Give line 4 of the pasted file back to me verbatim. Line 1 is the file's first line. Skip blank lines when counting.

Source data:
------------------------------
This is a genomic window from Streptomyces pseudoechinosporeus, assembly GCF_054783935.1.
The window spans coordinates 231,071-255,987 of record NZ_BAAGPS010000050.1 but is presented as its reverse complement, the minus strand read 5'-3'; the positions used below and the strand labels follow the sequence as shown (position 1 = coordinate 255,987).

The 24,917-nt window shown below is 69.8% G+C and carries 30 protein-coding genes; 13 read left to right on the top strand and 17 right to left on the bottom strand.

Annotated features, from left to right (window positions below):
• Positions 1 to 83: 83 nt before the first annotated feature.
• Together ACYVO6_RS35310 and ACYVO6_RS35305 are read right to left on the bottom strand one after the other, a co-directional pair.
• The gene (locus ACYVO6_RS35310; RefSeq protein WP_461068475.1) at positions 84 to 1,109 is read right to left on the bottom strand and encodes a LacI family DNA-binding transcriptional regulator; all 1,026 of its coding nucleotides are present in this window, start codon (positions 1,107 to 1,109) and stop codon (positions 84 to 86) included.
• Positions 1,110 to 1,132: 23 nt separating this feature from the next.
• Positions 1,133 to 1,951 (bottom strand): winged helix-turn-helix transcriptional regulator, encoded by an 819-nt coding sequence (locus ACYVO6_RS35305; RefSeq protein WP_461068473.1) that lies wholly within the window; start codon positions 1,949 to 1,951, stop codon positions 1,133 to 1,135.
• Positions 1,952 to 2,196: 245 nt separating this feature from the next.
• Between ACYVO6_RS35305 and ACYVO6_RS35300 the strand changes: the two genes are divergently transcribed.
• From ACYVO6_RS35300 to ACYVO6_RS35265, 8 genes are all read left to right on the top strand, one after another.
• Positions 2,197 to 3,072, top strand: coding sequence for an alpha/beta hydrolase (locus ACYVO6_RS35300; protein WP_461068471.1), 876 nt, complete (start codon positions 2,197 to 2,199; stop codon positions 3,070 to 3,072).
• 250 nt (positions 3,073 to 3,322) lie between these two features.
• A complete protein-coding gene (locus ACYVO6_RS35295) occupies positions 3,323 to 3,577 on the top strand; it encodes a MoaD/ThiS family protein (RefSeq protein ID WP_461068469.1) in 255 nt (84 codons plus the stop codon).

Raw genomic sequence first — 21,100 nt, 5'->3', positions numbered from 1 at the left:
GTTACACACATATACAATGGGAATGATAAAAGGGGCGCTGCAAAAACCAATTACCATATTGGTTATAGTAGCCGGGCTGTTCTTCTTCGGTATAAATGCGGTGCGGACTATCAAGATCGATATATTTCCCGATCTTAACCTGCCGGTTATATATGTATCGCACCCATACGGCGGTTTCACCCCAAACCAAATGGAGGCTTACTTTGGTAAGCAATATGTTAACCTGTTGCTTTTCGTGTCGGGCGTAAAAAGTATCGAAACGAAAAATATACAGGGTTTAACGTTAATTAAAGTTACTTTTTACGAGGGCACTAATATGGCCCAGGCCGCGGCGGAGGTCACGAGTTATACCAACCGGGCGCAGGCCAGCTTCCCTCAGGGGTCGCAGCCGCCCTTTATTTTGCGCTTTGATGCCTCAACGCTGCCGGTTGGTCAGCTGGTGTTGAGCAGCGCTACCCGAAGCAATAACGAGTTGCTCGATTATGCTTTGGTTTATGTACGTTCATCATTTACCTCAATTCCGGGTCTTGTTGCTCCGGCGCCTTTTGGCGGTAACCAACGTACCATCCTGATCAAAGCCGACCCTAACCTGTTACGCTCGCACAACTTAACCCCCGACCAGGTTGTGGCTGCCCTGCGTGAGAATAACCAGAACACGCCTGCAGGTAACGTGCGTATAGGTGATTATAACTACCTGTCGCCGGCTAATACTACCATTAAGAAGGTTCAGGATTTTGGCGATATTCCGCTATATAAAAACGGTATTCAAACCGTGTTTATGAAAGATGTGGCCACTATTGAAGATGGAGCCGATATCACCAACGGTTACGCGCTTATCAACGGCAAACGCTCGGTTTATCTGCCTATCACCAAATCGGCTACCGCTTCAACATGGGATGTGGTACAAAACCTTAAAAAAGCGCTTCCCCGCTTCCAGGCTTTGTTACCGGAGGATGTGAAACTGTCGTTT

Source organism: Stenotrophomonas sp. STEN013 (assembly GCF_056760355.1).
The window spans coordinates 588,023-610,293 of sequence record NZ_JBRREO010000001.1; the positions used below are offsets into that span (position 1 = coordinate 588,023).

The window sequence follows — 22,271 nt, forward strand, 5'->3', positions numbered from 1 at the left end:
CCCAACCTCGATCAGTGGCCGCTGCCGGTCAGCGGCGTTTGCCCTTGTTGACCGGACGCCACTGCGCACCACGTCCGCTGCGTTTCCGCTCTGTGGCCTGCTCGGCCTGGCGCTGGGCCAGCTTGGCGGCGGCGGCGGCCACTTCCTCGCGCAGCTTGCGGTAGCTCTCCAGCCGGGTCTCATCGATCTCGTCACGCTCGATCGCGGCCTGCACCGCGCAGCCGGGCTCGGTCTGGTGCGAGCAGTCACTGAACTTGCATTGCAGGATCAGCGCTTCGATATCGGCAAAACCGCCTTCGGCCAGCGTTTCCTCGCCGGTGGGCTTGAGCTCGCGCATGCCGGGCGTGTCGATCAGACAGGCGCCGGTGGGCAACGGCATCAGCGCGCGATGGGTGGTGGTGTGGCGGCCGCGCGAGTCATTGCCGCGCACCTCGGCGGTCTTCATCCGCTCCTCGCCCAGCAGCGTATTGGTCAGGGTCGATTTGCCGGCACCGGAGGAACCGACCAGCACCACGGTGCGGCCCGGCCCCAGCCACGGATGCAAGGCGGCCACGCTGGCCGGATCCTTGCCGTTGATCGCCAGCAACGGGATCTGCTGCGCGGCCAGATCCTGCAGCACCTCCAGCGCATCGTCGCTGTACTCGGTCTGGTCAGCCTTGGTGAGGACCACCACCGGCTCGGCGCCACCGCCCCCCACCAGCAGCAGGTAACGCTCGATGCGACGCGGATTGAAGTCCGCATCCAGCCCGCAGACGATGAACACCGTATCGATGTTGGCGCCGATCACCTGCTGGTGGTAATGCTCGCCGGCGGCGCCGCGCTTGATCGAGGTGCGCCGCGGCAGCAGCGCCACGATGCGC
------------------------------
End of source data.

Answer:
Annotated features, from left to right (window positions below):